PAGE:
Today’s column starts with a wrap-up of the discussion on intergenerational equity. Afterwards, I turn to address the budget rule for spending petroleum revenues or Government Take, known as the “permanent income hypothesis budget rule”.
Last week’s column had argued that, essentially, the term intergenerational equity seeks to convey the notion of “fairness across and not within generations”. Given this 1) the expected increasing cost to retrieve petroleum discoveries as well as their ultimately finite nature; 2) the environmental damage historically associated with petroleum; and, 3) Guyana’s Green State Development Vision, together combine to make this particular development challenge, especially acute. Environmental economics acknowledges two different ways of looking at the requirement to ensure future generations can supply their needs. These two ways are termed “weak” and “strong” sustainability. These are discussed below.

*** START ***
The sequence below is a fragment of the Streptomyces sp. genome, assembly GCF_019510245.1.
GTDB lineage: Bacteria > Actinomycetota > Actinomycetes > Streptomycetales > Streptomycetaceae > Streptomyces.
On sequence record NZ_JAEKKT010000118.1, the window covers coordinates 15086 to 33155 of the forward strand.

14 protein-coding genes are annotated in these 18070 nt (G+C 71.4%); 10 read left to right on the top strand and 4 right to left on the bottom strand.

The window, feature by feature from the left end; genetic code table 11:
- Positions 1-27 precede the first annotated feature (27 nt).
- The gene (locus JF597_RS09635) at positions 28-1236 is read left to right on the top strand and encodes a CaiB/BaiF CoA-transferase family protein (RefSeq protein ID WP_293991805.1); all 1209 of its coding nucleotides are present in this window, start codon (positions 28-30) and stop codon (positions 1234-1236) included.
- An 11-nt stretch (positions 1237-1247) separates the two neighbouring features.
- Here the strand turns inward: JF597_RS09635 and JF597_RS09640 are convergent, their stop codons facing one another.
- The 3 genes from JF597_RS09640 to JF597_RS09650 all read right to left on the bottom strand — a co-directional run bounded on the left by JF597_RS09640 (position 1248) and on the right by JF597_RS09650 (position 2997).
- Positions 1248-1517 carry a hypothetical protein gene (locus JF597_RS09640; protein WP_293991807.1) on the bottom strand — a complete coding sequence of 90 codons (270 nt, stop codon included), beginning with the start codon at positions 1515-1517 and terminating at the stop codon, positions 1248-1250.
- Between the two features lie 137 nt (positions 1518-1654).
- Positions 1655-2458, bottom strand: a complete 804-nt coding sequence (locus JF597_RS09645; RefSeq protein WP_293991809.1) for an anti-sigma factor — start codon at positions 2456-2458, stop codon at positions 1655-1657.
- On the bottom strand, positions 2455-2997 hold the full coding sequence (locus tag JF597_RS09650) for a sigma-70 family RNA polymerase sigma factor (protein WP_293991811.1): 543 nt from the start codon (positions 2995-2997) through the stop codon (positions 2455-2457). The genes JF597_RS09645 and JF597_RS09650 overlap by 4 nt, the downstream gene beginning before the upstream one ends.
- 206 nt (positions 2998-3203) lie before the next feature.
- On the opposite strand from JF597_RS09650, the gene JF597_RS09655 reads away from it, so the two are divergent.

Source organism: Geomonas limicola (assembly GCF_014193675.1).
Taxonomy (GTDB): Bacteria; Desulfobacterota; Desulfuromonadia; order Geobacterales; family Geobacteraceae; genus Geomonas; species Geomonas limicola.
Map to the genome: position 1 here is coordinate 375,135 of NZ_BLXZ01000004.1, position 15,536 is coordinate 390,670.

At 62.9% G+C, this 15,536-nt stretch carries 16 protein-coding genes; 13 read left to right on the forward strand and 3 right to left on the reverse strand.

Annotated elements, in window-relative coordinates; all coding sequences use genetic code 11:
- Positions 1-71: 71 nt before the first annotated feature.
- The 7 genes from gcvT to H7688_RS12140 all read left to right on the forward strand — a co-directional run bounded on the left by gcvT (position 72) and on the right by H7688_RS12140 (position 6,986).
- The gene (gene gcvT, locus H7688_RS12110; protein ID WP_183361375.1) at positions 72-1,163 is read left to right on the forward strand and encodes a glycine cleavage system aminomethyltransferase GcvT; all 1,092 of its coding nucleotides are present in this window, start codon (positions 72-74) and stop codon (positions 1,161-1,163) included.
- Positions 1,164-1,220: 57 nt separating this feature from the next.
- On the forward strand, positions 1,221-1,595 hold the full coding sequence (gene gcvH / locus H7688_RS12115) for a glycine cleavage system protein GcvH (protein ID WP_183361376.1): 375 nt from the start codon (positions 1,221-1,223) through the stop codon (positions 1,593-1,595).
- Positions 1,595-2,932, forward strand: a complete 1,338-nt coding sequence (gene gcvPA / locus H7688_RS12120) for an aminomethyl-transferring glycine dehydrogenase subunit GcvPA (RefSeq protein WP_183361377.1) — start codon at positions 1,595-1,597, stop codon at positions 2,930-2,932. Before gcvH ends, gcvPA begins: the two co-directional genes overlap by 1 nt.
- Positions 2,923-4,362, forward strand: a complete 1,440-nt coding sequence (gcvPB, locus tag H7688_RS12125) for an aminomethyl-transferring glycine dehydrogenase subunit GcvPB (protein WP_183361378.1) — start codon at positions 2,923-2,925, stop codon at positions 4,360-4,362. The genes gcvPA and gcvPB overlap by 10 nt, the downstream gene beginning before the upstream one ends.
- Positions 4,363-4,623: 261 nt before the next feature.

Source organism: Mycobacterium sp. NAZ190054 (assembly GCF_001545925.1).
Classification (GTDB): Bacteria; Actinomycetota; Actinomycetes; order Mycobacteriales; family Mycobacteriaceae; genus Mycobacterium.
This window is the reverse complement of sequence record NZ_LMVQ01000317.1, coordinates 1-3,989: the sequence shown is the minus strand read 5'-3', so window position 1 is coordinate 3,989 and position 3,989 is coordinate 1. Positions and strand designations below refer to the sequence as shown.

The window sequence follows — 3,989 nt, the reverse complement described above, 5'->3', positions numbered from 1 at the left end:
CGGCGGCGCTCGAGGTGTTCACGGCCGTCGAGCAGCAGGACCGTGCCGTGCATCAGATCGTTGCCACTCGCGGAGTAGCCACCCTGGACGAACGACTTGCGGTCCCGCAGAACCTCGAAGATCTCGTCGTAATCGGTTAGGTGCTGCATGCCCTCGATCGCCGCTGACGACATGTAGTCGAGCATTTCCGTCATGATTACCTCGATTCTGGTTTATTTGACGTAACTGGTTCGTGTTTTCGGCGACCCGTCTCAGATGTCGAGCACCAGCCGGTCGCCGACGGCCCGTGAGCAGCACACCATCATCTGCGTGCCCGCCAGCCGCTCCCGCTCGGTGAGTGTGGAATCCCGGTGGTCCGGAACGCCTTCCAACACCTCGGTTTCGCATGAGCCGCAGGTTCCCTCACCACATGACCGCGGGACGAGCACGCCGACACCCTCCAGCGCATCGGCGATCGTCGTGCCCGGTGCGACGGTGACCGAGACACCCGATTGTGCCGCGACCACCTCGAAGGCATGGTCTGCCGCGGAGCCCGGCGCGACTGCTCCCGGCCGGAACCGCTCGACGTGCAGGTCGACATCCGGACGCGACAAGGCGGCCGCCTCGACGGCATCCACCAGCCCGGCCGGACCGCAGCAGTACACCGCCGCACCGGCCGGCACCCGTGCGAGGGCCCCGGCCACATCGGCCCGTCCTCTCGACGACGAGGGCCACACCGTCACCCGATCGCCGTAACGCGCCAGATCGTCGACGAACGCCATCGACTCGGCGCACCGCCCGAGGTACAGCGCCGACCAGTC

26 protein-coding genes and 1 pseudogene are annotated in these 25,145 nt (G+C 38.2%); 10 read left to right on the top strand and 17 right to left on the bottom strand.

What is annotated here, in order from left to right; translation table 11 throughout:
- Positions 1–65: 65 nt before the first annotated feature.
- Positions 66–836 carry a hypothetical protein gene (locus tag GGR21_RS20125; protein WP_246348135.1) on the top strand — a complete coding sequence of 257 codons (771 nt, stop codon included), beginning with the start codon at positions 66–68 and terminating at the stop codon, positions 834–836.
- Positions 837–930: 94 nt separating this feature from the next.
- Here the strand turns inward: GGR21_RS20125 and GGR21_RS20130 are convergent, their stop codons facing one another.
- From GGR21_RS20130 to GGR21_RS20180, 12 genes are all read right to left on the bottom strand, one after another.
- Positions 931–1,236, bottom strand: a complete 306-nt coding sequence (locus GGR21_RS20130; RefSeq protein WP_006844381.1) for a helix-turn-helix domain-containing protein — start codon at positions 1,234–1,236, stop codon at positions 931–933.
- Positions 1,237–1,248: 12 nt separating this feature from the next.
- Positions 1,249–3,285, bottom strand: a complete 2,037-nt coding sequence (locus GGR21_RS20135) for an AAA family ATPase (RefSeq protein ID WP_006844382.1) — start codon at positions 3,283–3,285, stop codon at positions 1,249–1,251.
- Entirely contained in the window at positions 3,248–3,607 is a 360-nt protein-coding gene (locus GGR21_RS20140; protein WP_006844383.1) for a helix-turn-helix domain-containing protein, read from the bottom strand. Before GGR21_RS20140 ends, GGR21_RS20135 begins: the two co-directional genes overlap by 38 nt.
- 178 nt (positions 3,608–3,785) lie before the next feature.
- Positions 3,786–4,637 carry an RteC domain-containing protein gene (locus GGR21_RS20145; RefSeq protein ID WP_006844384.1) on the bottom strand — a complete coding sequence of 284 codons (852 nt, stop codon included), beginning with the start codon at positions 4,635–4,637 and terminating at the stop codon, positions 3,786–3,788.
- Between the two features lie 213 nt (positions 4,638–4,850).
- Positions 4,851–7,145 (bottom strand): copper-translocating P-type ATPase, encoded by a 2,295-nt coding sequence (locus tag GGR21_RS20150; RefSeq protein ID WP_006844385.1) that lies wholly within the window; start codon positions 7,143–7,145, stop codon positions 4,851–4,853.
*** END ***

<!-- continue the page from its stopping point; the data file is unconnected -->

Weak sustainability posits that, Guyana’s natural resources (or natural capital) should be available not only to the generation, which “discovers” these, but all future generations as well. Fairness requires future generations are compensated through providing for them, at the minimum, alternative sources of wealth creation derived from the use of natural resource discoveries. In this regard, environmental economics acknowledges both man-made capital (human capital) and natural capital (natural resources). Weak sustainability therefore, requires that human capital is substituted to its equivalent for natural capital, if this capital is depleted in any given generation…..